- Conscience and the Commons
Following his election as Lib Dem leader, Tim Farron was grilled by the media about his beliefs as an evangelical Christian. Has the focus on faith, which began with Tony Blair, reached the point where it is harder than ever to hold religious beliefs and play an active role in political life?
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Government agents in the Democratic Republic of Congo rape and sexually abuse women in religious organisations to punish them for being politically active, the charity Freedom from Torture has revealed.
In a report released ahead of a major international summit in London on preventing sexual violence, Freedom from Torture said that rape was used as torture by prison and security officers outside conflict zones and went unacknowledged and unpunished.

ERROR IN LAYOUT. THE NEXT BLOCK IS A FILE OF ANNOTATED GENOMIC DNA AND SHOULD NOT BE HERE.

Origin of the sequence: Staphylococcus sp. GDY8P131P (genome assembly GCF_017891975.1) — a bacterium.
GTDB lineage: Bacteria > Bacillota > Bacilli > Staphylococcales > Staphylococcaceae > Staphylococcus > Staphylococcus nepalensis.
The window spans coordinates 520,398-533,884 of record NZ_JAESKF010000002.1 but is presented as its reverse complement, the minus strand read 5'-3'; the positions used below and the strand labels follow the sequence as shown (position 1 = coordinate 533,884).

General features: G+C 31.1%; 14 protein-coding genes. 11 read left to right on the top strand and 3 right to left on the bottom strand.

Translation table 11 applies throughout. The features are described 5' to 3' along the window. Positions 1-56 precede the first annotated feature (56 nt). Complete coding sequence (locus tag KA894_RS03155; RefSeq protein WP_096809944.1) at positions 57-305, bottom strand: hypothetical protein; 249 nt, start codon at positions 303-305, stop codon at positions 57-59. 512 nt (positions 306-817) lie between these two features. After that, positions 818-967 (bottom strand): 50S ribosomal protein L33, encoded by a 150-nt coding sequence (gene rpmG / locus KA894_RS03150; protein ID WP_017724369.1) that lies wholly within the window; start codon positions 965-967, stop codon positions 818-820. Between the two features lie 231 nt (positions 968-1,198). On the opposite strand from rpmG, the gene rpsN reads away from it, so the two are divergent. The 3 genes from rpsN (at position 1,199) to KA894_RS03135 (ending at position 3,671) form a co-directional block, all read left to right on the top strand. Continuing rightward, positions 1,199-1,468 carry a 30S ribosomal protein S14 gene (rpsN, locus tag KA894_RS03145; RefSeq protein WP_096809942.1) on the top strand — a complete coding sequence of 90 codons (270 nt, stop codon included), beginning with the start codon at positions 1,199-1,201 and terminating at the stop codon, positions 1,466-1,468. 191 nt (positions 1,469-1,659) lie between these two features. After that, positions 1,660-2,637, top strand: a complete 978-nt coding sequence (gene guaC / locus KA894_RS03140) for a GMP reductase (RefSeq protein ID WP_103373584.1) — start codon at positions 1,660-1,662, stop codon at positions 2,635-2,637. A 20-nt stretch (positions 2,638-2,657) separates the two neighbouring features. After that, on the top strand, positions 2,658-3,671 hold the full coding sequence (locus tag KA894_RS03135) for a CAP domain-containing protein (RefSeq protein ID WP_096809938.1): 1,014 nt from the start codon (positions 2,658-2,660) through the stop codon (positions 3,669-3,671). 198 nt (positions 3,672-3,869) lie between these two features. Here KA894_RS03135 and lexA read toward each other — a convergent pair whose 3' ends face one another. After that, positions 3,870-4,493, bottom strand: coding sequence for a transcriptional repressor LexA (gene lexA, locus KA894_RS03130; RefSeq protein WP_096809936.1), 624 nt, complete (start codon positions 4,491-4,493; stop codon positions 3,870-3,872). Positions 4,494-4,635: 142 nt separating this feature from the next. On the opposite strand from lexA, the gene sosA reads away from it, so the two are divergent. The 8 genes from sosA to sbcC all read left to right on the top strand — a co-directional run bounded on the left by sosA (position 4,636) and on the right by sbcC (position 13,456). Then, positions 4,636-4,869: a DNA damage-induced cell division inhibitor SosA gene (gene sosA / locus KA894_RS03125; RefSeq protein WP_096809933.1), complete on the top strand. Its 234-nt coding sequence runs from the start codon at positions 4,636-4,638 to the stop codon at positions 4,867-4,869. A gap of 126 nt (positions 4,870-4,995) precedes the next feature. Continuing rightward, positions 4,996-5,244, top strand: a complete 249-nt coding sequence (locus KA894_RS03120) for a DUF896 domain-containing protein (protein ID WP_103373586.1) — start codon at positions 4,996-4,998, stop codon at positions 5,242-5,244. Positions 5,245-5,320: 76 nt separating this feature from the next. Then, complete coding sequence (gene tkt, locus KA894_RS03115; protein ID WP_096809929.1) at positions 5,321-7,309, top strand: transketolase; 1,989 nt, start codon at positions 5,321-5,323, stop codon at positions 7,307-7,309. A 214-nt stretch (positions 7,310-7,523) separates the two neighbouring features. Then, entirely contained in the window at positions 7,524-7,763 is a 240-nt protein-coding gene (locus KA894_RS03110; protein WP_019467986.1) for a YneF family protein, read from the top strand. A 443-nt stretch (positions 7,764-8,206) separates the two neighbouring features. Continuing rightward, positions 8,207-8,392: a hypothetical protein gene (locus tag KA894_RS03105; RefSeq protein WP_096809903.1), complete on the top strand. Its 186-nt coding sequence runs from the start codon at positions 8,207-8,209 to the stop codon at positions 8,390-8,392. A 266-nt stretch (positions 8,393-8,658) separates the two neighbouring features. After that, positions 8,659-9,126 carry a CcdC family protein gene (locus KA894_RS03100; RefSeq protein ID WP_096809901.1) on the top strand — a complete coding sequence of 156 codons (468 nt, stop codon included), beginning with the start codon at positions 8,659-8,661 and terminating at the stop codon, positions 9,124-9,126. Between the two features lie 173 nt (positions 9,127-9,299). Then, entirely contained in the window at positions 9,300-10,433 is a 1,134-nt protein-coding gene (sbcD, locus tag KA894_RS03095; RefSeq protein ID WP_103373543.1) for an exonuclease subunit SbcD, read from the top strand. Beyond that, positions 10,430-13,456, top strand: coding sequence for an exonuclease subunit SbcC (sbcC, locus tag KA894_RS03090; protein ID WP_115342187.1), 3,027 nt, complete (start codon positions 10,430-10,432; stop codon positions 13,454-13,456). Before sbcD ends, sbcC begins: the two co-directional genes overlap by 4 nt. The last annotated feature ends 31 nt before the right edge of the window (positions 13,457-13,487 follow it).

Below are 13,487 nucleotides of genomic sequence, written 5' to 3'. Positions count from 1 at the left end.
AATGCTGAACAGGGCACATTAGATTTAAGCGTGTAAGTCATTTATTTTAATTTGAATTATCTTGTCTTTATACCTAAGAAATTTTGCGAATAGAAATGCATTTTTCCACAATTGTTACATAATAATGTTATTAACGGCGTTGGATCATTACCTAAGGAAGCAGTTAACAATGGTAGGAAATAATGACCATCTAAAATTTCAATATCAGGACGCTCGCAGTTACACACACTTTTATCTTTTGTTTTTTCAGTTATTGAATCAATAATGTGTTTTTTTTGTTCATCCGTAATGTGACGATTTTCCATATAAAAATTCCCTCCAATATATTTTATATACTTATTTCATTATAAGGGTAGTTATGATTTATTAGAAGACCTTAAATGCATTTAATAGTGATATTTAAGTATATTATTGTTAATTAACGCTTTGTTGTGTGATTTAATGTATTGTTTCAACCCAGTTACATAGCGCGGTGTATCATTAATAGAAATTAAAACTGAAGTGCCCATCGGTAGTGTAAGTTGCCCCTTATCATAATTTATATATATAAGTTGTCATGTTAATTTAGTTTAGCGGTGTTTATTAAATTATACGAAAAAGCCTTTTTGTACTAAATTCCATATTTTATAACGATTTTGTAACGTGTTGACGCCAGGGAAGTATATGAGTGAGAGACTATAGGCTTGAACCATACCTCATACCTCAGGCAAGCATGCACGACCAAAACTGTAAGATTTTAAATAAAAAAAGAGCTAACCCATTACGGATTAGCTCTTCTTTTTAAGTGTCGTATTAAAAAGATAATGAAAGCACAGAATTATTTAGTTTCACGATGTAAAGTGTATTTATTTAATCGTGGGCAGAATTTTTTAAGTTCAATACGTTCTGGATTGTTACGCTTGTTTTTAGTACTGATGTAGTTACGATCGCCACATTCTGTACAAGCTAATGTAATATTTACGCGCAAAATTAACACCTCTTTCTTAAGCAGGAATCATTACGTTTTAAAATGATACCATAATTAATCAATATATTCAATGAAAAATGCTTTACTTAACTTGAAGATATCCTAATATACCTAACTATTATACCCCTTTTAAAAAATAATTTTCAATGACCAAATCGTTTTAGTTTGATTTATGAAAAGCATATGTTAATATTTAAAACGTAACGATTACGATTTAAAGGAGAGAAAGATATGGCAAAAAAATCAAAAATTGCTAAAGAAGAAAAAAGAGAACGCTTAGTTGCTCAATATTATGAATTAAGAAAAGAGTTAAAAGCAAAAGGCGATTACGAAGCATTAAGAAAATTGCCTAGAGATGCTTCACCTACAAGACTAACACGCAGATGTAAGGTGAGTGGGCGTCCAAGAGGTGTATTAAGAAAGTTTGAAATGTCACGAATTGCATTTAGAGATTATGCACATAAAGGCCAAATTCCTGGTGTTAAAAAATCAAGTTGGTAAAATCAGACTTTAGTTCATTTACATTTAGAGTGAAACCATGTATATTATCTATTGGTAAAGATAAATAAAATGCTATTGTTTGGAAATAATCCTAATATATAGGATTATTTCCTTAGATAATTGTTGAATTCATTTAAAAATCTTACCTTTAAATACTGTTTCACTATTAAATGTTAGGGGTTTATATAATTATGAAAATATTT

“Many of the women we treat were originally arrested because of their charity and human rights work - and many are affiliated with religious organisations,” a spokeswoman said.
The report Rape as Torture in the DRC analysed evidence from 34 medical reports and found that all but one woman had been raped multiple times and that all the women had also been burnt or cut with knives. The majority of the women identified as Christian (29 out of the 34) most of whom were Catholic and one Protestant.
The DRC has signed up to the Protocol on Preventing Sexual Violence in Conflict to be launched by the UK Government this week. But the charity said that it could not be relied upon to tackle the situation.
The international community must acknowledge that rape as torture takes place outside conflict zones in many countries, it added, and should recognise this in asylum policies.
Above: Women, many of them victims of sexual violence, listen to a talk at Panzi hospital in Bukavu, South Kivu province, in eastern Congo. Photo: CNS photo/Reuters/Newscom